Ever since watching The Last Jedi at the cinema I’ve been trying to pull together my thoughts on the film so I could get them down for the blog and channel. This has continued to elude me. It did lead me to a different destination which is more my thoughts on the direction of Star Wars itself.
I think that’s the issue. I’m wrestling with The Last Jedi specifically because what I have to say isn’t really about The Last Jedi but Star Wars moving forward.
I needed to pan back and look at the bigger picture.
Video From The Channel
The video covers the same topic no doubt with interesting deviations and variations!
The Moon Landing
On of my theoretical favourite books of all time is a book called Moondust. It’s a non-fiction book. It tells the story of the moon landings from the perspective of the people, the time and the place. It conjures up that era in an immediate and evocative way and it’s totally enthralling.
One of the questions that book asks is why we’ve never been back to the moon or built on the moon landing to go to Mars?
It postulates that the people and time was unique and that is why the moon landings happened and nothing so amazing has happened since.
I’ve come to the conclusion that is exactly the same with Star Wars.
A Cinematic Moon Landing
A New Hope is essentially a cinematic moon landing, unique to the people and time it was created. While some might argue that is true of all films, it is substantially more true for some. It’s so true in the case of Star Wars that once time moved on and the mosaic of resources ceased to exist the unique creation failed to be re-created despite people mixing the same or similar ingredients together.
At The Time, Cinema Was Ready
Around the time Star Wars hit the cinema, big screen, quality science fiction wasn’t focused on space opera. It was what some might call proper, premise-based science fiction. The 70’s gave us Silent Running, Planet of the Apes, Westworld, Invasion of the Body Snatchers, Logan’s Run, Soylent Green and Solaris.
The above is not a complete list, but swashbuckling blasting firing heroes and space pilots destroying planet-sized super-weapons it ain’t. It isn’t Flash Gordon.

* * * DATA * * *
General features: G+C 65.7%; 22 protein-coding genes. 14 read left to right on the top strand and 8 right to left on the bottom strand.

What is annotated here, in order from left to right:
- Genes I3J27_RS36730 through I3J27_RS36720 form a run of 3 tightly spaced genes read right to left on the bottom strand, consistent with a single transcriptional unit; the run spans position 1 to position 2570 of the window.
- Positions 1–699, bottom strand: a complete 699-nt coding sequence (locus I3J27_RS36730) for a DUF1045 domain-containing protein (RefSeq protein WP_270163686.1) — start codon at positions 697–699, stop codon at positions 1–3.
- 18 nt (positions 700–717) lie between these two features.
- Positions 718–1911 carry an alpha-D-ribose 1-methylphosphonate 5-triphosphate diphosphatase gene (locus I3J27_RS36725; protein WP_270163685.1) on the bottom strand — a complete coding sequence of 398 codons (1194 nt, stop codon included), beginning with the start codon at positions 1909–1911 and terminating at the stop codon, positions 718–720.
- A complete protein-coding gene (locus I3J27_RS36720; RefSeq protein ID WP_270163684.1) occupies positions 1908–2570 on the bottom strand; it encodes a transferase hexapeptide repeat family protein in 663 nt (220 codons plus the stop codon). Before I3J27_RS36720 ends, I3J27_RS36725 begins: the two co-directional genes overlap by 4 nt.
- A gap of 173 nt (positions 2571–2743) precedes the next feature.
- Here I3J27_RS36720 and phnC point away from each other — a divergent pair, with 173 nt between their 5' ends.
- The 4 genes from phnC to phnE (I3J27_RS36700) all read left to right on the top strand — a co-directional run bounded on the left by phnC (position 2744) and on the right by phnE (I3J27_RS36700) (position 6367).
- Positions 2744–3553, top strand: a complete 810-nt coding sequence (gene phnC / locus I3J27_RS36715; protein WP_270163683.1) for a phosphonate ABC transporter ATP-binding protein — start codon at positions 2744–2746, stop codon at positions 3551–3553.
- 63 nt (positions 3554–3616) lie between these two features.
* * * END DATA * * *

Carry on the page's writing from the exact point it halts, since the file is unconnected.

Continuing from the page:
On this basis it could be argued that cinema was waiting for something different. Something that would take the space opera serials of yesteryear ground them more in theme, enhance the acting and push the technology to deliver something spectacular that had not been seen before.
The audience was potentially ready as well, as they’d have not seen anything with the pace, excitement and spectacle of Star Wars in a ‘science fiction’ set-up on the big screen.
At The Time, Lucas Was Married
George Lucas was married throughout the creation of the original trilogy, getting a divorce from Marcia Lucas in 1983. George was married to Marcia, who was a highly respected film editor who officially worked in that capacity on A New Hope and Return of the Jedi and unofficially on The Empire Strikes Back. She was also the editor on American Graffiti and the Martin Scorese films Taxi Driver and New York, New York.
Marcia Lucas won an Oscar for the editing of Star Wars.
This is not me putting forward that Marcia deserves all the credit for Star Wars or that she ‘saved it in the editing room’. It’s not even about the specific things she’s been labelled as having the idea for (the death of Obi-Wan which Lucas couldn’t solve), saving an extended scene (the attack on the Death Star) and adding some much needed human touches (the kiss before swinging of the chasm in the Death Star) but it worth recognising that as his wife and partner, and also a skilled editor Marcia had significant influence on how, Star Wars specifically, turned out. This is true in her role as editor and the fact George Lucas listened to her, even over contemporaries like Francis Ford Coppola.
Think about if for a second, the man who often says that Star Wars is build on the common structures of epic storytelling did not know what to do with Obi-Wan? This is despite the fact the mentor dying is a key element of such heroic epics.
George Can’t Write For Shit
Lucas himself admits that dialogue is not his strong point. He has also admitted writing was never something he has enjoyed. On A New Hope Lucas estimates that 30% of the dialogue was done by Willard Huyck and Gloria Katz. Lucas then benefited from Carrie Fisher and Harrison Ford re-wrote or cut many of their lines.